Men under age 65 years may benefit most from radiation or surgery for their prostate cancer because prostate cancer tends to cause problems for men many years after diagnosis.
In the analysis of approximately 6 million men with a full year of data, PSA testing, prostate biopsy, and prostate cancer detection declined significantly between 2009 and 2014, most notably after 2011. The prostate biopsy rate per 100 patients with a PSA test decreased over the study period from 1.95 to 1.52. Prostate cancer incidence per prostate biopsy increased over the study period from 0.36 to 0.39. Of new prostate cancer diagnoses, the proportion managed with definitive local treatment decreased from 69 percent to 54 percent. Both PSA testing and prostate cancer incidence decreased significantly after 2011.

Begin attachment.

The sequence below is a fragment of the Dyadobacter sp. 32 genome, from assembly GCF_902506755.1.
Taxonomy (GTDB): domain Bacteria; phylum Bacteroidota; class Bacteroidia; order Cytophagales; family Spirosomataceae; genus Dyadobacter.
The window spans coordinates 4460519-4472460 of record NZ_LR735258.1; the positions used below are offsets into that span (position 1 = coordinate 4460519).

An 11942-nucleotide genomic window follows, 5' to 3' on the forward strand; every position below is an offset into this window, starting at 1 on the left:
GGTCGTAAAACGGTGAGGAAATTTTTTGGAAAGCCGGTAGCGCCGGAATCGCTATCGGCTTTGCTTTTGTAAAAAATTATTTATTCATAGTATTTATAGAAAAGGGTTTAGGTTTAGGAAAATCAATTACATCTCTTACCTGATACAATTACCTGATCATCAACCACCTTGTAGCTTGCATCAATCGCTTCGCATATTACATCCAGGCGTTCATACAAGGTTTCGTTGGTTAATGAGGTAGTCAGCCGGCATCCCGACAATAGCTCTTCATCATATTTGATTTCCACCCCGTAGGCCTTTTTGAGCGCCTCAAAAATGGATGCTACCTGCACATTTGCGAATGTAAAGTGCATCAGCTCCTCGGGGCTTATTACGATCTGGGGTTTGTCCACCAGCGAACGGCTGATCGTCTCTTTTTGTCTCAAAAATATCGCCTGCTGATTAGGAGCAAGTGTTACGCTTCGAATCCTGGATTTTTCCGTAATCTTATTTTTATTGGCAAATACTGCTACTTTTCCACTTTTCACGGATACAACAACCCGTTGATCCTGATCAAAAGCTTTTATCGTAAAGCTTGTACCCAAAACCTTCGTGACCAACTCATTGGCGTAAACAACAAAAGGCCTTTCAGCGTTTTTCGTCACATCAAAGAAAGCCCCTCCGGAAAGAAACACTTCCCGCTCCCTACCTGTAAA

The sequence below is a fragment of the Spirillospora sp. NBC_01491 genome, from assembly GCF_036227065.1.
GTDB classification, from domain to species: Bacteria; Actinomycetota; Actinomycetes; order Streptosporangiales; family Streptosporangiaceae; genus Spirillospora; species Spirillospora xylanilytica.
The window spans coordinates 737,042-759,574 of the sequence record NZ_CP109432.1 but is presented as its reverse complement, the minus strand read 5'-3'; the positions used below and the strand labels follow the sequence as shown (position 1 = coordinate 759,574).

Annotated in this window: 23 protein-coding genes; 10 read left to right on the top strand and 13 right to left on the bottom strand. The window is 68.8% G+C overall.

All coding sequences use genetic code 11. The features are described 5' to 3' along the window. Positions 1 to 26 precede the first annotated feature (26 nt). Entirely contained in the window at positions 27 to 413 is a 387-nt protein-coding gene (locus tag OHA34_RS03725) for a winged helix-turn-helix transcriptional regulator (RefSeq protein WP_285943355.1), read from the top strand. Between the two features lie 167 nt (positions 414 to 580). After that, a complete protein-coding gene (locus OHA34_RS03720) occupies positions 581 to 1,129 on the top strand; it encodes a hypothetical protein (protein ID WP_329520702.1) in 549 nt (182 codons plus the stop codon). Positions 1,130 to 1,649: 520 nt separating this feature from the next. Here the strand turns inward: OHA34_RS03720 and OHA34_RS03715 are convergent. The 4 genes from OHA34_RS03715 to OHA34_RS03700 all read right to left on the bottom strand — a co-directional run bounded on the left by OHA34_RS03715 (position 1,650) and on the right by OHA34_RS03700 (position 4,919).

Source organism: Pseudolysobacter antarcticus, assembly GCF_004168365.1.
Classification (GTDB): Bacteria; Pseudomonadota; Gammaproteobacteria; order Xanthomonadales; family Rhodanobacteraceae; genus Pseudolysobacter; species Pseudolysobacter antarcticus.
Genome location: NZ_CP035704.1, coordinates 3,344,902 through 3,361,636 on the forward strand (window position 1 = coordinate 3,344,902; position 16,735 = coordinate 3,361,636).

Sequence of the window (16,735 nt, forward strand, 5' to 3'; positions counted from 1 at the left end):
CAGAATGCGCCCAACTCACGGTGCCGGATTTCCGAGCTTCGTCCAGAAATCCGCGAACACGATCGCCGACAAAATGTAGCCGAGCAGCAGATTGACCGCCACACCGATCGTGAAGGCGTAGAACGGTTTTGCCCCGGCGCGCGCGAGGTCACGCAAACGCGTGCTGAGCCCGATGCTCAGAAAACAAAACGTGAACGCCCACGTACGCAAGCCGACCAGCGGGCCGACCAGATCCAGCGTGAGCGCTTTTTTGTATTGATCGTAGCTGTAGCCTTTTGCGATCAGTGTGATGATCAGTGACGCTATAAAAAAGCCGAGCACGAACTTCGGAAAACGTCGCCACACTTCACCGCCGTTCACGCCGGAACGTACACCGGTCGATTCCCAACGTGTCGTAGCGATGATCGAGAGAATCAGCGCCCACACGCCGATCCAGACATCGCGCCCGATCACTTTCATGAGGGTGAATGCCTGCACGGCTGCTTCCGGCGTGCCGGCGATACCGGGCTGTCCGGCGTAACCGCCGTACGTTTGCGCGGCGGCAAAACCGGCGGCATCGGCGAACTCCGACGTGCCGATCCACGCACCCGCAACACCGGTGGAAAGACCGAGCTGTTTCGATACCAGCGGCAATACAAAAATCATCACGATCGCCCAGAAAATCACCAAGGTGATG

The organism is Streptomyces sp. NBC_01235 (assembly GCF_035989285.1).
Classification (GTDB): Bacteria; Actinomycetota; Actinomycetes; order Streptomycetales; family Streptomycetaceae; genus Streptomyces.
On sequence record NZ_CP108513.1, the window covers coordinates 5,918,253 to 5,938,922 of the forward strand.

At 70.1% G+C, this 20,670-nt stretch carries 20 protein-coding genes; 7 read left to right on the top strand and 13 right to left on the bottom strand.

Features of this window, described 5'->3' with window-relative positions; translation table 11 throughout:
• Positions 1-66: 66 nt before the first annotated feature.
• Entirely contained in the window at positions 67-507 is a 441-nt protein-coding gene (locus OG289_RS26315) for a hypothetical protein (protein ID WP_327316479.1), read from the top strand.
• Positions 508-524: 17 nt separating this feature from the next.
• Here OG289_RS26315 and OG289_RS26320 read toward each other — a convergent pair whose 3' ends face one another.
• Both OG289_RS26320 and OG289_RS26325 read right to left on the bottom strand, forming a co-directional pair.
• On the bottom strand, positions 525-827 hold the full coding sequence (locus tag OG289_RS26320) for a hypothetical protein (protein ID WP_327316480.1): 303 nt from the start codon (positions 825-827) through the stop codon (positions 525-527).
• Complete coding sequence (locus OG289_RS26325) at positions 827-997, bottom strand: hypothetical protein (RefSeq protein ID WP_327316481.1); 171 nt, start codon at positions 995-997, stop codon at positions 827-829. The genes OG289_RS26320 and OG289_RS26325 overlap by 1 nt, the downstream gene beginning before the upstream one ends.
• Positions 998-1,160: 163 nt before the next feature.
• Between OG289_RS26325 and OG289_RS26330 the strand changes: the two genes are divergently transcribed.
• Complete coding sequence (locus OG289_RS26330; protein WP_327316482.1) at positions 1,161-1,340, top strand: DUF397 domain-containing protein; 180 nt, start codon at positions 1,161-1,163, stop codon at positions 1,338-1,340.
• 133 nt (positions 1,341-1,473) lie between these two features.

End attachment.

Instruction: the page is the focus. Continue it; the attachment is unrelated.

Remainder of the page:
Cognitive App for Dementia and Alzheimer’s Patients

One in every 10 people over the age of 65 suffers from Alzheimer’s, but MindMate developed an app aimed at supporting the cognitive function in Baby Boomers and seniors. This iOS application helps stave off the mental signs of aging, simply by allowing seniors to play on their phone. Here’s why it matters:

Recent studies show that cognitive stimulation paired with physical activity reduces the risk of Dementia and Alzheimer’s, and improves cognitive function in those already suffering from the disease(s).
Studies also found that those who followed the MIND diet (rich in whole grains, vegetables, fish and healthy fats) scored higher on tests of memory and thinking skills compared to those who did not eat these kinds of foods. On average, MIND diet followers were the equivalent of 7.5 years younger in terms of “brain health.”​
- One in every 10 people over the age of 65 suffers from Alzheimer’s.
- Alzheimer’s is the sixth leading cause of death in America.

MindMate is a comprehensive iOS app that provides games, entertainment, nutritional advice, recipes, and exercises aimed at stimulating the senior mind.

The app is free to download and use and can be found in Apple’s App Store.